I think public transport in Hong Kong is a tourist attraction in itself. There are 6 must do public transport experiences:
- Ride the Star Ferry across Victoria Harbour, one of the most relaxing ways to see and experience Hong Kong. Apparently the view from Tsim Sha Tsiu (Kowloon) to Central or Wan Chai (Hong Kong Island) is better but either way is really find with kids.
- Take a double decker bus to the Mid-Levels or the Peak. My kids LOVE sitting in the front seat of the double-decker buses for the view and I find it much easier to orientate myself on a bus than in a subway. The buses all have English stop by stop announcements too so they’re easy to navigate. A bus that winds up the Mid-Levels towards the peak takes a particularly winding route that can be fun (if you don’t suffer from motion sickness). For more scenic bus routes in Hong Kong click here.
- Ride the Peak Tram. Hong Kong’s oldest public transport vehicle takes a gravity-defying trip up to Victoria Peak, Hong Kong’s highest point. Pre-purchase discounted tickets via Klook or avoid the queues and combine the your ticket with other attractions via Klook.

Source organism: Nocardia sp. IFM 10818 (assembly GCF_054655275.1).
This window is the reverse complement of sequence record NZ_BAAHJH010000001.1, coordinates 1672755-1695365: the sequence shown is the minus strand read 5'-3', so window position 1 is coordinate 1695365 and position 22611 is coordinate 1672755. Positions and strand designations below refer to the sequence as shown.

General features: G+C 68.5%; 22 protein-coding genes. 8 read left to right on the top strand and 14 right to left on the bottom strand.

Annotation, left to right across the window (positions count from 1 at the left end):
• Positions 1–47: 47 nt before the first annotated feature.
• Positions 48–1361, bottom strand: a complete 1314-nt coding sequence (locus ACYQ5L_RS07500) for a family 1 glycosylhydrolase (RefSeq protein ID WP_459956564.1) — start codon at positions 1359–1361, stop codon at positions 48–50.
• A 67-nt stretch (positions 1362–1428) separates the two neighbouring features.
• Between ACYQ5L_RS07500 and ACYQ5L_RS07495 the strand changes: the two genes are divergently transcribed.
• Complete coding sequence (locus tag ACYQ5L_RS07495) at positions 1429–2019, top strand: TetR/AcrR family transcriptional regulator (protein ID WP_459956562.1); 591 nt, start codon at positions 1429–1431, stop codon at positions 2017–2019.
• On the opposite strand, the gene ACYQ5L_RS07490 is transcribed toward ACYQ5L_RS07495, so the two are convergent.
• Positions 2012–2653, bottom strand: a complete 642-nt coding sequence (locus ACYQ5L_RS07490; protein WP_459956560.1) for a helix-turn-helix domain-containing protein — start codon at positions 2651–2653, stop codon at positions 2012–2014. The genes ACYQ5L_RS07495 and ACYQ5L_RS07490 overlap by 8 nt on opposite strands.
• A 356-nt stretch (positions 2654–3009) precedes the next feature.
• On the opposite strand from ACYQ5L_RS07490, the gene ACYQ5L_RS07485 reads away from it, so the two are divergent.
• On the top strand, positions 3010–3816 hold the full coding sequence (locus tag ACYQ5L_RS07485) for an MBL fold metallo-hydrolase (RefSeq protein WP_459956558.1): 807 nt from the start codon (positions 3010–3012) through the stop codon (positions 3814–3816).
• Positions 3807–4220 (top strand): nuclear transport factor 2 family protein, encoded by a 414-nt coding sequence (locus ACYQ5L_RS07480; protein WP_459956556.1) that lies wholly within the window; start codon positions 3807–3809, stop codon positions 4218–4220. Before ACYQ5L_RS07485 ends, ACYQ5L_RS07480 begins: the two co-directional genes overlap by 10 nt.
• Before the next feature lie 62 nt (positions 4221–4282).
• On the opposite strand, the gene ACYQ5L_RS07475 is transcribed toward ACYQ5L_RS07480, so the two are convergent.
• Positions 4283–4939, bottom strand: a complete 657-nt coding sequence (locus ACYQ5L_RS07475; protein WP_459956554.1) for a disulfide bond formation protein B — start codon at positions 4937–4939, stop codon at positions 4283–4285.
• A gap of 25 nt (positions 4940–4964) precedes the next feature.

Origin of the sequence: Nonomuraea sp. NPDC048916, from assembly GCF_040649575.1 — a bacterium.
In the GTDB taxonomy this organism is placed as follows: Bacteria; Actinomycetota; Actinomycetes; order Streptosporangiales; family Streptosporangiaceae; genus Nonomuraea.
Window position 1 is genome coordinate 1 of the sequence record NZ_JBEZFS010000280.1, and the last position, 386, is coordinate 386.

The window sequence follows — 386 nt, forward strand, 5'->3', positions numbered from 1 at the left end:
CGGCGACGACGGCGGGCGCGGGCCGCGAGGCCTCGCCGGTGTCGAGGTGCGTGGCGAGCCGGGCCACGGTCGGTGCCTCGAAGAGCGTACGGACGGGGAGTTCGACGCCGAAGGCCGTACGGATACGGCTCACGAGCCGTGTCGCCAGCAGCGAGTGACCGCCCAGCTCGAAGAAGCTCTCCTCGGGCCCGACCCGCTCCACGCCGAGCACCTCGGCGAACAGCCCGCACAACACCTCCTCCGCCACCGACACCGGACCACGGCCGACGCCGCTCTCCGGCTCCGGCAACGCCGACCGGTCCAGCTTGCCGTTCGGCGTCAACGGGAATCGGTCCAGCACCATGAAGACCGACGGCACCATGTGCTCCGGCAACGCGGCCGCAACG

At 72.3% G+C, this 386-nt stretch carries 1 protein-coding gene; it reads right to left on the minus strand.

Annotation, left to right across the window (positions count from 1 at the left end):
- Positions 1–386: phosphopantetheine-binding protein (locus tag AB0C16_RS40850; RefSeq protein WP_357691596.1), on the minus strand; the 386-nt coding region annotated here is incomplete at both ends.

- Ride a double decker tram. It’s a bit squashy, a bit hot, but trundling on a double-decker tram is a quintessential Hong Kong experience.
- Take the MTR. Hong Kong’s subway is fast and clean and will transport you to longer distances quickly. Just avoid the intense squash of peak hour. For short distances (eg one or two stops) I prefer the bus.
- Ride the Central to Mid-Levels Escalators. The world’s longest escalator takes commuters from Mid-Levels in the mornings and from Central to Mid-Levels from 10am. There’s lots of shops and eateries enroute too.